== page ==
The Oxford Book of Carols, p. vi, suggests that the carol form dates back to the fifteenth century -- in other words, about the same time that the traditional ballads started to be produced.

Some other candidates for the earliest carol include:

Note that, apart from the Golden Carol, none of these is associated with Christmas, although all but the Agincourt Carol are on Christian themes. This has continued through the ages: The Ritchie Family of Kentucky sang the May Day Carol. It has been suggested that one of my favorite melodies, My Dancing Day, is a combination of a secular dance song with a religious story.

Some carols aren't even Biblical. The well-known Cherry Tree Carol probably derives from the non-canonical (indeed, slightly heretical) Gospel of the Pseudo-Matthew; the story it tells, believe it or not, is first found in the Quran! It is debatable whether The Carnal and the Crane can be called a carol, but it tells many apocryphal stories as well -- the roasted cock that crows before Herod to say that Jesus is born, the adoration of the beasts, the miraculous harvest that fools those who are chasing the infant Jesus. The Bitter Withy goes even more against modern attitudes, for it shows the young Jesus miraculously drowning other children who taunted him.

There was another sort of folk Christmas song known in Britain starting before the Middle Ages: The Wassail. Wassail is a worn-down form of Was hael, a wish for good health. During Yule, Wassailers would go about seeking food and drink. You've probably heard Here We Come A-Wassailing. There are also Wassail songs such as the Somerset, Gloucester, and even Kentucky Wassails. Many of these probably go back to a single original, but they have drifted far.

The Oxford Book of Carols says that the first carols to be printed were published by Wynken de Worde (the apprentice of England's first printer Caxton) in 1521, but we have only a tiny fragment of one copy, so we don't know much about what was in the book.

The Puritans who won England's Civil War in the 1640s tried to suppress the carol -- indeed, they tried to suppress Christmas! But most of their humorless ideas blew away in a puff of smoke after the Restoration of 1660. This did largely suppress the publication of carols, but the people continued to preserve them and presumably create new ones.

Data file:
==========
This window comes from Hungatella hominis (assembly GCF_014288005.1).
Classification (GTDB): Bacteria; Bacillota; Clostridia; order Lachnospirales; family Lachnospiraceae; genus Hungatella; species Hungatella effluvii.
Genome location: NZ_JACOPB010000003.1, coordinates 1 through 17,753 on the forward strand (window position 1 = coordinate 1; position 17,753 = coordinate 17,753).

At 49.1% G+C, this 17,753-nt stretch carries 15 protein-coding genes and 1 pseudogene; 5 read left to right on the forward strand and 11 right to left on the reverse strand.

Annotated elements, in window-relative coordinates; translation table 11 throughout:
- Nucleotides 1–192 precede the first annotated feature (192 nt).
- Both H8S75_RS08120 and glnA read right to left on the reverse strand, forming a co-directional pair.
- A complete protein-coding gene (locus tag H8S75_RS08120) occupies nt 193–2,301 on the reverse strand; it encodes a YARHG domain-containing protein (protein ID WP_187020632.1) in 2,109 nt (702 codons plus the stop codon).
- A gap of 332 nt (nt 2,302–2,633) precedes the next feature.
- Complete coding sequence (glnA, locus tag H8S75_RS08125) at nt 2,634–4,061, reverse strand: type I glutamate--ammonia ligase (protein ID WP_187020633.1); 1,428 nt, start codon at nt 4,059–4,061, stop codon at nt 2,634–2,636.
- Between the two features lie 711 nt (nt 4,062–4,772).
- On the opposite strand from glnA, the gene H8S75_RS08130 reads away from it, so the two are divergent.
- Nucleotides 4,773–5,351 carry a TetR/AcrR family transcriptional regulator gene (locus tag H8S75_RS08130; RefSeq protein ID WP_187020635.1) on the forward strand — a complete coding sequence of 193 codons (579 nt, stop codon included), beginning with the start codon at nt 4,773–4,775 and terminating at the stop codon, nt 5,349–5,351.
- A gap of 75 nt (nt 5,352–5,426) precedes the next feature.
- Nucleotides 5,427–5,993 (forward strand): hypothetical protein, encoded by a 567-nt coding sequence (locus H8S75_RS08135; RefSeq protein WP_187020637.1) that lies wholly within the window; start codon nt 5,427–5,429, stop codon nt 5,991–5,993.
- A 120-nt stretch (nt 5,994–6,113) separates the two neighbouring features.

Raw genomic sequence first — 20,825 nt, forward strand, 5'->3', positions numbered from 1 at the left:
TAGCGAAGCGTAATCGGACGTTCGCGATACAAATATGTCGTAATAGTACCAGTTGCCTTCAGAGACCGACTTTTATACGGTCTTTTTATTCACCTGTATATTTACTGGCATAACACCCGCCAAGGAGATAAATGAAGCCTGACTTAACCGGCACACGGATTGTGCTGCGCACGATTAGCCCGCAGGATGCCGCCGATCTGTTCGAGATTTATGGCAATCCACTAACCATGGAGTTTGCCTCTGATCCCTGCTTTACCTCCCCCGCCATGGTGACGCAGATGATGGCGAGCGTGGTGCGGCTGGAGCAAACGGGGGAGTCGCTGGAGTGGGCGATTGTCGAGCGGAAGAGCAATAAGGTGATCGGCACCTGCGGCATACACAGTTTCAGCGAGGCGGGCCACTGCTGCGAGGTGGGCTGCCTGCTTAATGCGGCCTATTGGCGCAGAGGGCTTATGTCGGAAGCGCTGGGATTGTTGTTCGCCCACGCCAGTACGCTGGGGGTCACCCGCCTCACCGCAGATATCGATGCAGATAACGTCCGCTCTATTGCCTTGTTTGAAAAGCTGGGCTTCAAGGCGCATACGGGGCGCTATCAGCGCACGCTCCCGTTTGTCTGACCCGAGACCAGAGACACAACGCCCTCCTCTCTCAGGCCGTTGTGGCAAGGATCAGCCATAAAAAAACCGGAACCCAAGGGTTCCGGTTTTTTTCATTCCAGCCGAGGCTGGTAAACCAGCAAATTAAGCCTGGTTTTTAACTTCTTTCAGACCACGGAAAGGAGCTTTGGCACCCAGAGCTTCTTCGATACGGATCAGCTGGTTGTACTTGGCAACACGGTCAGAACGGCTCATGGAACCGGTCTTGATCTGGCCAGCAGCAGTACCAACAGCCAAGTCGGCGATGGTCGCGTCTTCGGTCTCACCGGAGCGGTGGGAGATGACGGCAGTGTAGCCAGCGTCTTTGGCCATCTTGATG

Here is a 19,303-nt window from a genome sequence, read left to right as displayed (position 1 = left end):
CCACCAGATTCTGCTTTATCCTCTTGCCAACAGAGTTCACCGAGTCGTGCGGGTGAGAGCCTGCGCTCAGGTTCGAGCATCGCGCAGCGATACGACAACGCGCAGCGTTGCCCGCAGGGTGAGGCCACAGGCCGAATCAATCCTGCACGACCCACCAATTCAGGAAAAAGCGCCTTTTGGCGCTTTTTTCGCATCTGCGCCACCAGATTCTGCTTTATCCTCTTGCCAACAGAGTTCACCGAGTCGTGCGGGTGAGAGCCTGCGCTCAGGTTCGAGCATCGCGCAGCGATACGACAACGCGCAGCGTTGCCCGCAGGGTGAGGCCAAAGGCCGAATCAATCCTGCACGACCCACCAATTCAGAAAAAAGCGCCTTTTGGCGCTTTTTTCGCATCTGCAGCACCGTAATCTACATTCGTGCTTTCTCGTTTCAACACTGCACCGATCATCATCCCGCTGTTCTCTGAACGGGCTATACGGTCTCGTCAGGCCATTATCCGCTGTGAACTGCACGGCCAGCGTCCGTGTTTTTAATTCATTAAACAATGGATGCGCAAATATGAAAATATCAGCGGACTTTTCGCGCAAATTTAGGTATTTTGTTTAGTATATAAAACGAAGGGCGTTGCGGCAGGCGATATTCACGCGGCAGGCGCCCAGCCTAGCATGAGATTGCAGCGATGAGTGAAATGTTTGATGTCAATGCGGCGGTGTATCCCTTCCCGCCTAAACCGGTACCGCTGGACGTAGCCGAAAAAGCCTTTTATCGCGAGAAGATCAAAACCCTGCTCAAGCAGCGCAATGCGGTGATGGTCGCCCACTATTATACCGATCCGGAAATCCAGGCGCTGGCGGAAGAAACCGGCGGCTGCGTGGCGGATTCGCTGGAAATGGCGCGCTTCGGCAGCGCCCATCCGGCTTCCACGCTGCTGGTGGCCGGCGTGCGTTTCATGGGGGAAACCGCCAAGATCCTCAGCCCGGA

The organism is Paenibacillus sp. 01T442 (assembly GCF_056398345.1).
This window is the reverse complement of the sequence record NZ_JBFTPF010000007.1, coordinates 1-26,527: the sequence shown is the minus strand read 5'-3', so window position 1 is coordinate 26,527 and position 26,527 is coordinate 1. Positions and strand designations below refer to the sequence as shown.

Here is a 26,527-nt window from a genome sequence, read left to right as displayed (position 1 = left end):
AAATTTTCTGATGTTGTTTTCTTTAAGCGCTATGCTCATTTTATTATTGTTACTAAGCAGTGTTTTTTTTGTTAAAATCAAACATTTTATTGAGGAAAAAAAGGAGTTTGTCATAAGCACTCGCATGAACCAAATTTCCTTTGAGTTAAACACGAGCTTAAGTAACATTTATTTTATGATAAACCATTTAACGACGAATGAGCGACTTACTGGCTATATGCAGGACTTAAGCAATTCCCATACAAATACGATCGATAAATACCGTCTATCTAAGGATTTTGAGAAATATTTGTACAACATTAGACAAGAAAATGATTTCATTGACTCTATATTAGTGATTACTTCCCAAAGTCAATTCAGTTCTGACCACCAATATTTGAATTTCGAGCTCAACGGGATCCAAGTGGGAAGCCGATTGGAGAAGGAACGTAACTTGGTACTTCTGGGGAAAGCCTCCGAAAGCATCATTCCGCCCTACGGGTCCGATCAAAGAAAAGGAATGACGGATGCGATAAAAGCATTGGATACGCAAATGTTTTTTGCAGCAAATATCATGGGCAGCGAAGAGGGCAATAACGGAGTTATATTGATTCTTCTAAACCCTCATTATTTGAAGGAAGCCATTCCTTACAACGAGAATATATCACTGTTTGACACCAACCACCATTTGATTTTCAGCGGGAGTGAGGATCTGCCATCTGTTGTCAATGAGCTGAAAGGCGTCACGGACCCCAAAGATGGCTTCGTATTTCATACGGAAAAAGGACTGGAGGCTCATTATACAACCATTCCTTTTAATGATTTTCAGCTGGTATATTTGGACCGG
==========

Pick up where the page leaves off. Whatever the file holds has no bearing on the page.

For centuries, the carols were mostly the property of the folk. Scholars finally noticed them in the first half of the nineteenth century. It was Davies Gilbert who brought out the first modern carol book, the Collection of Christmas Carols of 1823. Much more important was Christmas Carols Ancient and Modern, published by William Sandys in 1833. This remained a major source for a century. The last word on English carols remains the 1928 Oxford Book of Carols, which has almost all of the classic British songs. Attempts to replace it have been, flatly, failures; there is, for instance, a New Oxford Book of Carols, but it's the work of a classical type and shows neither the musical skill nor the skill in selection of the original Oxford Book.

There is no equivalent American source, although the Seeger family recording American Folk Songs for Christmas features a fine variety of songs.

Most modern Christmas songs are not carols -- e.g. Silent Night is not in the Oxford Book. The phrase Christmas carols probably came to be used for all Christmas songs because Christmas was the one time carols were still heard. (Plus, of course, there was that book by Dickens....) But even if the modern songs aren't carols, they have become a tradition. And isn't it nice to see some sort of tradition surviving in this day and age?


E. K. Chambers, English Literature at the Close of the Middle Ages, Oxford, 1945, 1947

J. G. Davies, The New Westminster Dictionary of Liturgy and Worship, Westminster, 1986

Grout: Donald Jay Grout, A History of Western Music, revised edition, Norton, 1973

Peter Happe, editor, English Mystery Plays, Penguin, 1985

Charles Johnson, One Hundred and One Famous Hymns, Hallberg, 1982

Pearcy Dearmer, R[alph] Vaughan Williams, and Martin Shaw, editors, The Oxford Book of Carols, 1928